George Felch papers
Scope and Content
The majority of the George C. Felch papers are diaries. Several volumes are journals that contain biographical stories and notes on music theory and piano tuning that were likely written by George when he was a student in Boston. The diaries describe jobs performed, cash received, records of tax payments, births and deaths, investments, and descriptions of business and personal affairs. For instance:
Electric lights coming on in St. Johnsbury for the first time in 1891.
The Fairbanks Museum's grand opening in 1892.
Fairbanks scales going to the World's Fair in 1893.
Talking through the telephone in 1896.
Welcoming in the 20th Century on Tuesday, January 1, 1901.
War between Russia and Japan in 1904.
The Titanic sinking in 1912.
Small pox quarantine from February through March of 1912.
The abdication of King Edward VIII in 1936.
The Hindenberg disaster in 1937.
Controversy swirling around the opening of an establishment that served alcohol in 1937.
From his diaries, it is evident that George was very politically active. He always voted the Republican ticket. He held numerous offices within the church. His diaries describe the different jobs he did. George Felch's legal and financial transactions are detailed. He describes paying property taxes, doctor's fees, and telephone bills, when the time arose, as well as church services. The volumes are arranged sequentially by date. A list of personal names that appear in the first three volumes has been compiled. The George Felch papers bear the accession numbers 5404, 5405, 5406, and 5407.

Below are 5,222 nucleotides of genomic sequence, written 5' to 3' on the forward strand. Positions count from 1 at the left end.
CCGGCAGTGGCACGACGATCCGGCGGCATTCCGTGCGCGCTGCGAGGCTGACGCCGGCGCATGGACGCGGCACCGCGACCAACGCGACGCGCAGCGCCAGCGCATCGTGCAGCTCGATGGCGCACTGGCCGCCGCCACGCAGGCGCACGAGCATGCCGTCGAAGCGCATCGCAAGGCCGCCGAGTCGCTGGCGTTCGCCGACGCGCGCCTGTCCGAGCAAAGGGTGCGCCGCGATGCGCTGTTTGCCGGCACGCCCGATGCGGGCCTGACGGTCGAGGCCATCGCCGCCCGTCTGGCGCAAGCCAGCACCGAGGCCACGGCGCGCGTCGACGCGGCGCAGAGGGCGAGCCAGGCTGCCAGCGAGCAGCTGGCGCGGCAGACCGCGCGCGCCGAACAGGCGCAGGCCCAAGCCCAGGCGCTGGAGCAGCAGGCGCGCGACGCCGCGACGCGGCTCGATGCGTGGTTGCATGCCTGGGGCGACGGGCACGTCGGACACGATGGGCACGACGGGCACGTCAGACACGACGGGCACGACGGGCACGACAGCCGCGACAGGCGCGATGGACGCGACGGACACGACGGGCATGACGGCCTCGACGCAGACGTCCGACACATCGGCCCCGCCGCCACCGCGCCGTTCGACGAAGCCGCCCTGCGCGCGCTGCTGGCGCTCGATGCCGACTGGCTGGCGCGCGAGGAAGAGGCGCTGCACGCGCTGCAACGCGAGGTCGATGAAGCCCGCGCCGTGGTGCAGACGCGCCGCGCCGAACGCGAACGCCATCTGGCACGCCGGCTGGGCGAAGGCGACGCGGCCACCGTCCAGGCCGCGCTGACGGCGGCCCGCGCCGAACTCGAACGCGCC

Language of Materials
Collection is open for research.
All requests for permission to publish or quote from manuscripts must be submitted in writing to the Fairbanks Museum and Planetarium Archives.
George Felch was a resident and long-time contributor to his community. George was born on February 24, 1870 and died on March 20, 1939 in the town of St. Johnsbury, Vermont. His father was Carlton Felch, a Fairbanks Scale Company employee and Civil War soldier. Being an avid diarist, an avocation he appears to have acquired from his father, he wrote almost continually from the age of ten. As a young man, he attended the New England Conservatory in Boston where he studied piano tuning, a skill he developed into a lifelong career. He played the piano, the flute, and the piccolo. He wrote short stories, studied French politics, and learned to speak German. He was the director and a member of the St. Johnsbury Town Band, participated in the Volunteer Fire Department, and was an active member of the Universalist Church. He traveled frequently and his job as a piano tuner took him through most of the Vermont-New Hampshire region.
2 Linear Feet (33 volumes)
George Felch was born of February 24, 1870 and died on March 20, 1939 in St. Johnsbury, Vermont. The collection is primarily comprised of diaries, which begin in George's young adulthood and continue up until two years prior to his death.
For current information on the location of these materials, please contact the Fairbanks Museum and Planetarium Archives.
- Guide to the George Felch papers, 1880-1937
- Processor: Members of the Community High School of Vermont/Caledonia Community Work Camp, including Nate Hill, James Tennant, and Avery G. Cary, under the direction of Tom Woods.
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